Nova Scotia Loyalists
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Online Records[edit | edit source]
- Genealogy/biography card index to materials in the Public Archives of Nova Scotia collection, ca. 1650-1990
- 1777-1785 - Loyalists in the Maritimes — Ward Chipman Muster Master's Office, 1777–1785
- 1772-1784 - Carleton Papers – Loyalists and British Soldiers, 1772-1784, index.
- 1776-1835 - UK, American Loyalist Claims, 1776-1835, index
- 1783 - Carleton Papers – Book of Negroes, 1783, index.
- UELAC Loyalist Directory
- The Old United Empire Loyalists List, index
- Biographical Sketches of Loyalists of the American Revolution Lorenzo Sabine, Kennikat Press, Port Washington, 1966. Included in PANB's Biography Database.
- Miscellaneous histories and diaries of Nova Scotia and New Brunswick
- Loyalists and land settlement in Nova Scotia, e-book.
History[edit | edit source]
After the Thirteen Colonies and their French allies forced the British forces to surrender (1781), approximately 33,000 Loyalists (the King's Loyal Americans, allowed to place "United Empire Loyalist" after their names) settled in Nova Scotia (14,000 of them in what became New Brunswick) on lands granted by the Crown as some compensation for their losses. (The British administration divided Nova Scotia and hived off Cape Breton and New Brunswick in 1784). The Loyalist exodus created new communities across Nova Scotia, including Shelburne, which briefly became one of the larger British settlements in North America, and infused Nova Scotia with additional capital and skills. There are also a number of Black loyalists buried in unmarked graves in the Old Burying Ground (Halifax, Nova Scotia).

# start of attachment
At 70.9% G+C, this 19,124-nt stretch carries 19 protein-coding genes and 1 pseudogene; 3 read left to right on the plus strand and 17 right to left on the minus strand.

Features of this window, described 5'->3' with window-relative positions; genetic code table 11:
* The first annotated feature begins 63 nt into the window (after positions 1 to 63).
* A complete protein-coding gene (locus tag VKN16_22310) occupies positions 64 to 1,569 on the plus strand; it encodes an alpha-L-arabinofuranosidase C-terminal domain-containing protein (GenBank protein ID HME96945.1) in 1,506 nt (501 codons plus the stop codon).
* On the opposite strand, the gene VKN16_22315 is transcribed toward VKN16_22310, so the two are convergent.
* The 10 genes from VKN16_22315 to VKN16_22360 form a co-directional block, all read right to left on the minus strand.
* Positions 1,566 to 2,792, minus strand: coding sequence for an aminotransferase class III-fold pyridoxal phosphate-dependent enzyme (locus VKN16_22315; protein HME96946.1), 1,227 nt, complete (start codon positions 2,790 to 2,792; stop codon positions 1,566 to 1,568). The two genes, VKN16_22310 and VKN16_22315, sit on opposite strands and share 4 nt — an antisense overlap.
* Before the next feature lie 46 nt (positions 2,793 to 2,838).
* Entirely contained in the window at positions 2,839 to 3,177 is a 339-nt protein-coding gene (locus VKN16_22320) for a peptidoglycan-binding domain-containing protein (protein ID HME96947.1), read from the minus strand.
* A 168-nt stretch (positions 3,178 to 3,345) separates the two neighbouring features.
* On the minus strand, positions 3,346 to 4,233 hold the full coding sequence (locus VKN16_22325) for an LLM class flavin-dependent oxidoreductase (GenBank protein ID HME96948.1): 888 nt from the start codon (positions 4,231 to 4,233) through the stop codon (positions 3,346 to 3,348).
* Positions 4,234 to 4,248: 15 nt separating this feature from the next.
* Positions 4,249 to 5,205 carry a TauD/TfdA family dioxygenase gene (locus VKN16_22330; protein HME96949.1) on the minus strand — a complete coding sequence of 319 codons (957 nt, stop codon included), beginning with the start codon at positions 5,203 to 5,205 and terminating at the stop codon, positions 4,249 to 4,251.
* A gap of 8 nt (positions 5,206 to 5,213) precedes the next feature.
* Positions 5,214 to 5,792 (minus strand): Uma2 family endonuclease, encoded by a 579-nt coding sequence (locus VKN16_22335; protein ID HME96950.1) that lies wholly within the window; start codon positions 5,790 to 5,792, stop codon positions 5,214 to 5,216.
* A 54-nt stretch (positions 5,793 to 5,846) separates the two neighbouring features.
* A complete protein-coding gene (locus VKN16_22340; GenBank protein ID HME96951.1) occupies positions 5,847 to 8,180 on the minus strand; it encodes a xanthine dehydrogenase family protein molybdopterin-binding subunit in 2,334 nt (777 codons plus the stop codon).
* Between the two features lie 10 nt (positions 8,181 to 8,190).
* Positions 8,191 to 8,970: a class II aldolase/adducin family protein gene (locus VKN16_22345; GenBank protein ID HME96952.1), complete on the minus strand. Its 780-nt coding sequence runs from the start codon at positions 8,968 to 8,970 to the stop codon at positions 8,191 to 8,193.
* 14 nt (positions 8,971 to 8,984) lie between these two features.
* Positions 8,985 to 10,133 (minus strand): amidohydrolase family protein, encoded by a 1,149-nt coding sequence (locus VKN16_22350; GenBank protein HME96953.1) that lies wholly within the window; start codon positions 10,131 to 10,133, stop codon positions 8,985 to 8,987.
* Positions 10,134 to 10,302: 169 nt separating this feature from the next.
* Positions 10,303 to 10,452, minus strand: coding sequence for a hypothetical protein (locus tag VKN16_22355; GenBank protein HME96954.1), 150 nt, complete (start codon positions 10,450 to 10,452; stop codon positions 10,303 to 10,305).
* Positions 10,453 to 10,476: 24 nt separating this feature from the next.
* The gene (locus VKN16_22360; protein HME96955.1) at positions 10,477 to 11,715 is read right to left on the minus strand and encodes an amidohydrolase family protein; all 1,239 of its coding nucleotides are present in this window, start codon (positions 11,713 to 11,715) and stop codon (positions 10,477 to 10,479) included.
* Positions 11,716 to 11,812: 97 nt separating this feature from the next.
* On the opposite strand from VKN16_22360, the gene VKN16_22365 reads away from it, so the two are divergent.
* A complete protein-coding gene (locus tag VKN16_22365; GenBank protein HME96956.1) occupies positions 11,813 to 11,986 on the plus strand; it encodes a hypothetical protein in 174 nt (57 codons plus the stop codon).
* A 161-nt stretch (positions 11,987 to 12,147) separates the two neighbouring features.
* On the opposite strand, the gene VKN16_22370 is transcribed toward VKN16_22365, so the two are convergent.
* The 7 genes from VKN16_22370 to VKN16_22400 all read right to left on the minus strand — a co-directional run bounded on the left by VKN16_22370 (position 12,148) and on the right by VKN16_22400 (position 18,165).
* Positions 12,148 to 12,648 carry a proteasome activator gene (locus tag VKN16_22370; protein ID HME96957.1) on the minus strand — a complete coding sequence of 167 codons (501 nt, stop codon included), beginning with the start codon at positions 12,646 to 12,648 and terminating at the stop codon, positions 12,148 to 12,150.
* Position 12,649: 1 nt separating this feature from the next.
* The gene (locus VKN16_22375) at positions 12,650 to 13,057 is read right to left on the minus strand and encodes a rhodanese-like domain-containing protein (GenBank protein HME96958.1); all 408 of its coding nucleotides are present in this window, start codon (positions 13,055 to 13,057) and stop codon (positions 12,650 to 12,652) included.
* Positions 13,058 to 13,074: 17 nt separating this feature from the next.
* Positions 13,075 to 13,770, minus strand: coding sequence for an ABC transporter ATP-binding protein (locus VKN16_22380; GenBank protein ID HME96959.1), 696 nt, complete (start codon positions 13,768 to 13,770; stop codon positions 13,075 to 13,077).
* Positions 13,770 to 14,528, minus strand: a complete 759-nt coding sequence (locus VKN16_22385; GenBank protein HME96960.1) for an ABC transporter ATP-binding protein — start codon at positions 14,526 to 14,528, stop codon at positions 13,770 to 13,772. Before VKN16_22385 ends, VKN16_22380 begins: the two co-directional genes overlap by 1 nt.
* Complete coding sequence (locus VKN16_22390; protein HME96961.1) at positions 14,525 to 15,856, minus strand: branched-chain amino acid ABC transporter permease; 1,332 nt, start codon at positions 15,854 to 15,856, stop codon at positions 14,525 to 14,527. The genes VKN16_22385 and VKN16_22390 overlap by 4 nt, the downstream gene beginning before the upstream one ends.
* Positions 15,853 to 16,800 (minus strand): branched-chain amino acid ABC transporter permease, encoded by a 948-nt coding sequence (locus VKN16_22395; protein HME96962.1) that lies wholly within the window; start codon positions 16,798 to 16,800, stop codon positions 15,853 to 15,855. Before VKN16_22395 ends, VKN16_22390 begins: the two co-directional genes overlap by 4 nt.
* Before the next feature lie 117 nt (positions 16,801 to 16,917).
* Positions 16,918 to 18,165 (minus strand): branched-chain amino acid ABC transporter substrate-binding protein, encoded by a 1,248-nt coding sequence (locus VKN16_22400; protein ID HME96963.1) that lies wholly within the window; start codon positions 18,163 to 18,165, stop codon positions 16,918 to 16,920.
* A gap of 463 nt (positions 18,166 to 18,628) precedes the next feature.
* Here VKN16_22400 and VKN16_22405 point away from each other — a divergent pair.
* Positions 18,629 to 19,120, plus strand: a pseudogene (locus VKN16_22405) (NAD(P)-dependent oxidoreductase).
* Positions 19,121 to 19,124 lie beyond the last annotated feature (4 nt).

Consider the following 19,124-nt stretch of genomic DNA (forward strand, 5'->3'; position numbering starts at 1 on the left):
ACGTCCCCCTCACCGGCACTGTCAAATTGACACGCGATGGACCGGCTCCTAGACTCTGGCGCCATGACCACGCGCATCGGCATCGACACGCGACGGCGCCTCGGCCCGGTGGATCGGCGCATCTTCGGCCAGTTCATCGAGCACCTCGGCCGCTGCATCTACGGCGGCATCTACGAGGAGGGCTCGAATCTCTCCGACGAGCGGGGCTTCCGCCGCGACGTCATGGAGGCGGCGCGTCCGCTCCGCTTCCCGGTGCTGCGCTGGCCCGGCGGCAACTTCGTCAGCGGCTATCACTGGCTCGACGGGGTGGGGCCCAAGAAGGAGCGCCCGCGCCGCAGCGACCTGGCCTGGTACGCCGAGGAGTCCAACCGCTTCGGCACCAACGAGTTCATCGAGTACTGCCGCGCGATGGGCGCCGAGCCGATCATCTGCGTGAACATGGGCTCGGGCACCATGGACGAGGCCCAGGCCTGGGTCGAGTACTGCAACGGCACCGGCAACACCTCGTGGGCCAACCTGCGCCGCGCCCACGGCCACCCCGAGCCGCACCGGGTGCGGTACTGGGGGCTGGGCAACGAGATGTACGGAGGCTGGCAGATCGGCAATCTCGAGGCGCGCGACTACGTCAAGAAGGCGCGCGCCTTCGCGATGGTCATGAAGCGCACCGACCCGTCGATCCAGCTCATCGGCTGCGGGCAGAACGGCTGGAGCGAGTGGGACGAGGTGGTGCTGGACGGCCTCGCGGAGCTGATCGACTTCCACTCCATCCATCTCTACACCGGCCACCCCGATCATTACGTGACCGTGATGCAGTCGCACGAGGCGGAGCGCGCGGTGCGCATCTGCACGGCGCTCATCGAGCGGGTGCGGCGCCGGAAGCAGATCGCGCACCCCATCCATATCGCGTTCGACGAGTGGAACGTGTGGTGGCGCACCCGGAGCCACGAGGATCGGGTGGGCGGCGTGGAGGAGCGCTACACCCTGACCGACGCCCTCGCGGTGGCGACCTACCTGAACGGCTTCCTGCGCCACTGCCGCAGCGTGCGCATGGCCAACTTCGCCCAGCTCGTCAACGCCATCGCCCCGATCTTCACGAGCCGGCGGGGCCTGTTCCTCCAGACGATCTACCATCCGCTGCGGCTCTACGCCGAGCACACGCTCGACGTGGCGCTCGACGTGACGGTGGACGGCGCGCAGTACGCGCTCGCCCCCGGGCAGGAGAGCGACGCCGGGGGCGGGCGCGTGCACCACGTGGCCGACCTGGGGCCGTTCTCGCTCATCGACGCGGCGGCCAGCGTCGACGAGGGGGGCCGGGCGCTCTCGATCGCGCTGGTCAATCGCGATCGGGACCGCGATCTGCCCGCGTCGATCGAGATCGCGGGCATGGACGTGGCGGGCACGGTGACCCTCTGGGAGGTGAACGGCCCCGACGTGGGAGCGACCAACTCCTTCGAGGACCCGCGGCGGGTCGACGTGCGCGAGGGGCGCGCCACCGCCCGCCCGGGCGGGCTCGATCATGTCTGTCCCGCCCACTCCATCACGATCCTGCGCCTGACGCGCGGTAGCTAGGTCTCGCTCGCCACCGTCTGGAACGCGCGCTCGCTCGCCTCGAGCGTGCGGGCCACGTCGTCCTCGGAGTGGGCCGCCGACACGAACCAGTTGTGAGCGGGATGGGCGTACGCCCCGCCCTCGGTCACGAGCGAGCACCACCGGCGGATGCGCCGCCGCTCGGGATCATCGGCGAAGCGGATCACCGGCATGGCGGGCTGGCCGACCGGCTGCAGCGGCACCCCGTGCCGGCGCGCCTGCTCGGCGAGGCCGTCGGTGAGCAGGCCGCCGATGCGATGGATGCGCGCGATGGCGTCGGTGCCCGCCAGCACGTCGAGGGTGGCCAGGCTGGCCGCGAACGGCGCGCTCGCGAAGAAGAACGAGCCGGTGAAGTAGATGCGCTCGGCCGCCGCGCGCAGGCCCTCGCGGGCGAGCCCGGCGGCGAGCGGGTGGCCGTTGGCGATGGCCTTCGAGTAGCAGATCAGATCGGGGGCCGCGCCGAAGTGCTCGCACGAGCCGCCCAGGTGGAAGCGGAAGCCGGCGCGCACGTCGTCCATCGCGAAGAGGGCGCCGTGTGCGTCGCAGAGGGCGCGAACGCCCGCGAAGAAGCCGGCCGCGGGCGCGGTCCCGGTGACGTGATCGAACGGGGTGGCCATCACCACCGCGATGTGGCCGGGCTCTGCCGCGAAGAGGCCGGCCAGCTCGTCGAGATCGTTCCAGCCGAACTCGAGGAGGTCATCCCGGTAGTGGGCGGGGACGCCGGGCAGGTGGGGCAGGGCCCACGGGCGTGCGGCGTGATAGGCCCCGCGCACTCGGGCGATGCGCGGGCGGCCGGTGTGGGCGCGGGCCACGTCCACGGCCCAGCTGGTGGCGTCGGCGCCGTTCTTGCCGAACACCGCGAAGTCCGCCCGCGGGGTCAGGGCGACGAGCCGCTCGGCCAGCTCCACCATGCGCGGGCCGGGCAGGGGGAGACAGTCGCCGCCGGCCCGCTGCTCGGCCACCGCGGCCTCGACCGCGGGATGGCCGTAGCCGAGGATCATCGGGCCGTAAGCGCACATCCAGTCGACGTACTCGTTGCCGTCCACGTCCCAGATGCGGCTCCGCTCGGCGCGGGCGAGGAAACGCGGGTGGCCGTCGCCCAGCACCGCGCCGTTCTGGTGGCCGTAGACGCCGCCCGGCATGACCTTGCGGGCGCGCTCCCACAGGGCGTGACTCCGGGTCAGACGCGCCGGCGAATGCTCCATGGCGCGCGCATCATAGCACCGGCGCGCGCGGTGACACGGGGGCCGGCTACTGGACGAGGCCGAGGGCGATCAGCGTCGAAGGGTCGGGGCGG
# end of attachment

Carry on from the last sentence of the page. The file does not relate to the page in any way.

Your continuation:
However the migration also caused political tensions between Loyalist leaders and the leaders of the existing New England Planters settlement. The Loyalist influx also pushed Nova Scotia's 2000 Mi'kmaq People to the margins as Loyalist land grants encroached on ill-defined native lands. As part of the Loyalist migration, about 3,000 Black Loyalists arrived; they founded the largest free Black settlement in North America at Birchtown, near Shelburne. Many Nova Scotian communities were settled by British regiments that fought in the war.
References[edit | edit source]
- "Nova Scotia", at Wikipedia, https://en.wikipedia.org/wiki/Nova_Scotia#18th_century, accessed 25 November 2020.